Saturday, April 25, 2015


Excerpt from 'THE CLOCK OF TIME' by Gertrude Ruston.  (pp 198-202)

"Mrs Haning and I were dealing with all the business and correspondence connected with four organisations, the Council of Social Service (COSS), Citizens Advice Bureau (CAB), Perth Emergency Housekeeper Service (PEHS) and the Childrens Holiday Association Perth and State (CHAPS).  In order to keep everything up-to-date, we purchased a tape recorder and I took it home with me at weekends, together with minutes and correspondence, requiring attention.

Quietly on Sunday afternoons I sat comfortably in my lounge room and dealt with all matters arising by dictating to the tape recorder, interspersed with comments for Mrs Haning's benefit, knowing that, as she replayed the tape, she would be able to cope with them in her usual capable manner.

In this way everything was kept up-to-date, including filing and records, and we both worked without interruption in the office.  Mrs Haning was a wonderful colleague and helper, and I still value her friendship after so many years.

In order to include new organisations and correct information where necessary we published from the office three more Directories of Social Service Agencies, with considerable help from the voluntary workers of the C.A.B.

This is a mammoth job.  Questionnaires have to be distributed to all known organisations, others invited to participate by publicity and, because the greater number did not return their completed forms in time, it was necessary to spend money and effort in writing and telephoning reminders.

Information received had to put into its proper category in alphabetical order, carefully collated and checked, after which quotes had to be obtained for printing etc., and months went by before a finished book was ready for distribution.

The cost of production increased with each edition and COSS had to recoup its expenditure from the sale of the directory, which meant extra work for the office and the accountant.

While at a public meeting one evening at which I had been invited to speak, I was asked by Mrs D. Levinson if I could find something for her old father to do.  He was a highly qualified chartered accountant about 80 years of age and retired, so life seemed aimless to him and not worth living.  I asked her to send him to see me and, to cut a long story short, he took over keeping all the books and coping with insurance and all financial matters, and I only had to worry about the petty cash.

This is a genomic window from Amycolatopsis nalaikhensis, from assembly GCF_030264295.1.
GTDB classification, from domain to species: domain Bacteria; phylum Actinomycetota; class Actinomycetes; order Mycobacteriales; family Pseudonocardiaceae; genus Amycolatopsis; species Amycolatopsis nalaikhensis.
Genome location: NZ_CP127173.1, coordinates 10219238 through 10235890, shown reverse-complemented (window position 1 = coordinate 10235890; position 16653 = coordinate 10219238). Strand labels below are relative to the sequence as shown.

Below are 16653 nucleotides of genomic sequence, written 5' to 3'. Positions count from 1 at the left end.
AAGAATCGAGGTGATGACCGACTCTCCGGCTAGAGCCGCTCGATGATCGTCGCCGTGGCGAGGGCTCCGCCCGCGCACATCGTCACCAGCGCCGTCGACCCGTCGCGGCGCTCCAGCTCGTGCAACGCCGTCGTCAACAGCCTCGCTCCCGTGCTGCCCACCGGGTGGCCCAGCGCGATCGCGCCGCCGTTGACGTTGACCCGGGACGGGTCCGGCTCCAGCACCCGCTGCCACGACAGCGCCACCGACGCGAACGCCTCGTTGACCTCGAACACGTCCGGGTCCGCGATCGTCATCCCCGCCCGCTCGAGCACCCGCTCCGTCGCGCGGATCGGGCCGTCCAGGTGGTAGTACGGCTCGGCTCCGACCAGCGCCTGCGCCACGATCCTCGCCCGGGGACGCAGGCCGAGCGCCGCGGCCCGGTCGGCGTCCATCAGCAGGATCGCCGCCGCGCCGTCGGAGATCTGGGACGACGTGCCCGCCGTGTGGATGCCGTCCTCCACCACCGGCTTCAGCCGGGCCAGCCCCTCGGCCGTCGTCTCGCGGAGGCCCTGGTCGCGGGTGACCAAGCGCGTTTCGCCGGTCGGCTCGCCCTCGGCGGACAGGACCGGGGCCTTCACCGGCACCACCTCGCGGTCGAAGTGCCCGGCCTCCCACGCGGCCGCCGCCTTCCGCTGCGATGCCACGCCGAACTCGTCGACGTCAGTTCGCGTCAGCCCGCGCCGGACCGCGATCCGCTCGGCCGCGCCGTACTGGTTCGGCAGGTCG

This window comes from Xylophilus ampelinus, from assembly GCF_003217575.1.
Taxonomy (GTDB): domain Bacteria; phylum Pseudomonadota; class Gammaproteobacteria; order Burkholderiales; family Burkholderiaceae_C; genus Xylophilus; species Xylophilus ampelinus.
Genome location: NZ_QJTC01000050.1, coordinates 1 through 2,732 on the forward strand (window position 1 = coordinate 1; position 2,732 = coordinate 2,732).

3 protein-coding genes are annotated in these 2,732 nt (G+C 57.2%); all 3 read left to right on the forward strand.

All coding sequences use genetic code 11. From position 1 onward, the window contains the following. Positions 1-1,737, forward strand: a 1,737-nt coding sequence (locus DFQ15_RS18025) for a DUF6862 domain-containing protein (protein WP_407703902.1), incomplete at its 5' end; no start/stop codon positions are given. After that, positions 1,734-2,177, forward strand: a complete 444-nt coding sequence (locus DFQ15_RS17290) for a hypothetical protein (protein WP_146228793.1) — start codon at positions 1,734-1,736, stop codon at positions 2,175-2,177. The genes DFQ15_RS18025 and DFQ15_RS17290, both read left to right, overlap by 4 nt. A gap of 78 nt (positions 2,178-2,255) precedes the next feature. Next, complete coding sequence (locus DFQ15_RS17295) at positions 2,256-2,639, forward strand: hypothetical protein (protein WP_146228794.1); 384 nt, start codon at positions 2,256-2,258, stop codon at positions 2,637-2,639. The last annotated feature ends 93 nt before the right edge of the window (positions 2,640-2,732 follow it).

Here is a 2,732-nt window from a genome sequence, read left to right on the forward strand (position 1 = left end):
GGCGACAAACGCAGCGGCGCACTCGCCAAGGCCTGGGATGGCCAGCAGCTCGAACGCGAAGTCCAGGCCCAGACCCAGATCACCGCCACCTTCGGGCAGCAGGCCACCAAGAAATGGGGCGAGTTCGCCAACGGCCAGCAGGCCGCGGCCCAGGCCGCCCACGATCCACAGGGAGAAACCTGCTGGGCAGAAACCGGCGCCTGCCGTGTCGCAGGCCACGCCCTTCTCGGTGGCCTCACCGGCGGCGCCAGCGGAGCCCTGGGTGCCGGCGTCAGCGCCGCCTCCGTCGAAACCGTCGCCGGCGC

Fate certainly lends a hand occasionally, and Mr Lester was friend indeed  He stayed with the office as long as his health permitted and was very popular with everybody.  He did not need a computer - he had one built in!


  1. What a wonderful thing to do - giving someone a purpose is a tremendous gift. Everyone needs to feel useful, needed and appreciated. Your mother was a very perspicacious woman.

    1. We all need a purpose in life as we age but unfortunately few of us are given the opportunity to be very useful.
      Mum had a talent for understanding what was needed and doing her best to fulfil that need.
      It's been great having you visit my blog and thank you for your comments.

  2. Old accountants with built in computers....I wish I had the loan of one lol.

    1. He or she would certainly be very useful to us oldies eh Delores?

  3. Hari OM
    That last part re Mr Lester is so pertinent; I do feel that so often folk simply 'fade away' due to a sense of pointlessness and loss of purpose.

    You, Mimsie, have given yourself great purpose, but reproducing your mother's words so faithfully! YAM xx

    1. I hope I can find a purpose once mum's book comes to an end. Have to think long and hard about that?
      I sometimes feel Phil has lost his sense of purpose and yet I need him every day of the year and would be lost without him. If only someone one day needed his help it would be wonderful but I feel everyone thinks he is too old. So sad. xx